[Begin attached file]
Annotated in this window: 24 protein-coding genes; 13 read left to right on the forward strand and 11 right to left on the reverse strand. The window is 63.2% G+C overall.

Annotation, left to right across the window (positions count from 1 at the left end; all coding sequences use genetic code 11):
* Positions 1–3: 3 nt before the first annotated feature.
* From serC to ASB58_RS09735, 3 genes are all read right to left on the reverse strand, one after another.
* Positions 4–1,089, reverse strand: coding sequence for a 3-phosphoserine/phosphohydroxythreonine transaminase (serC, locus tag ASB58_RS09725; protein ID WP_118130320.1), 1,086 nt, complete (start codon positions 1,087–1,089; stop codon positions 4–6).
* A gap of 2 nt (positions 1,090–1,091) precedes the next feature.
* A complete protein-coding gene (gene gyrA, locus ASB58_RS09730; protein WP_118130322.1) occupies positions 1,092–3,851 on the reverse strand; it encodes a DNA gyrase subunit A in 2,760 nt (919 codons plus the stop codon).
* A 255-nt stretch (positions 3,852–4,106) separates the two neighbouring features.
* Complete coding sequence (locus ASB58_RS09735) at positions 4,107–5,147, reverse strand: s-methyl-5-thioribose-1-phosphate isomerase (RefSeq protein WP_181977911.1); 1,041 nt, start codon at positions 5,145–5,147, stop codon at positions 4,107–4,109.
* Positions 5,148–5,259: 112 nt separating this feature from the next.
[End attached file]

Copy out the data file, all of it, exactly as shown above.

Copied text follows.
Annotated in this window: 24 protein-coding genes; 13 read left to right on the forward strand and 11 right to left on the reverse strand. The window is 63.2% G+C overall.

Annotation, left to right across the window (positions count from 1 at the left end; all coding sequences use genetic code 11):
* Positions 1–3: 3 nt before the first annotated feature.
* From serC to ASB58_RS09735, 3 genes are all read right to left on the reverse strand, one after another.
* Positions 4–1,089, reverse strand: coding sequence for a 3-phosphoserine/phosphohydroxythreonine transaminase (serC, locus tag ASB58_RS09725; protein ID WP_118130320.1), 1,086 nt, complete (start codon positions 1,087–1,089; stop codon positions 4–6).
* A gap of 2 nt (positions 1,090–1,091) precedes the next feature.
* A complete protein-coding gene (gene gyrA, locus ASB58_RS09730; protein WP_118130322.1) occupies positions 1,092–3,851 on the reverse strand; it encodes a DNA gyrase subunit A in 2,760 nt (919 codons plus the stop codon).
* A 255-nt stretch (positions 3,852–4,106) separates the two neighbouring features.
* Complete coding sequence (locus ASB58_RS09735) at positions 4,107–5,147, reverse strand: s-methyl-5-thioribose-1-phosphate isomerase (RefSeq protein WP_181977911.1); 1,041 nt, start codon at positions 5,145–5,147, stop codon at positions 4,107–4,109.
* Positions 5,148–5,259: 112 nt separating this feature from the next.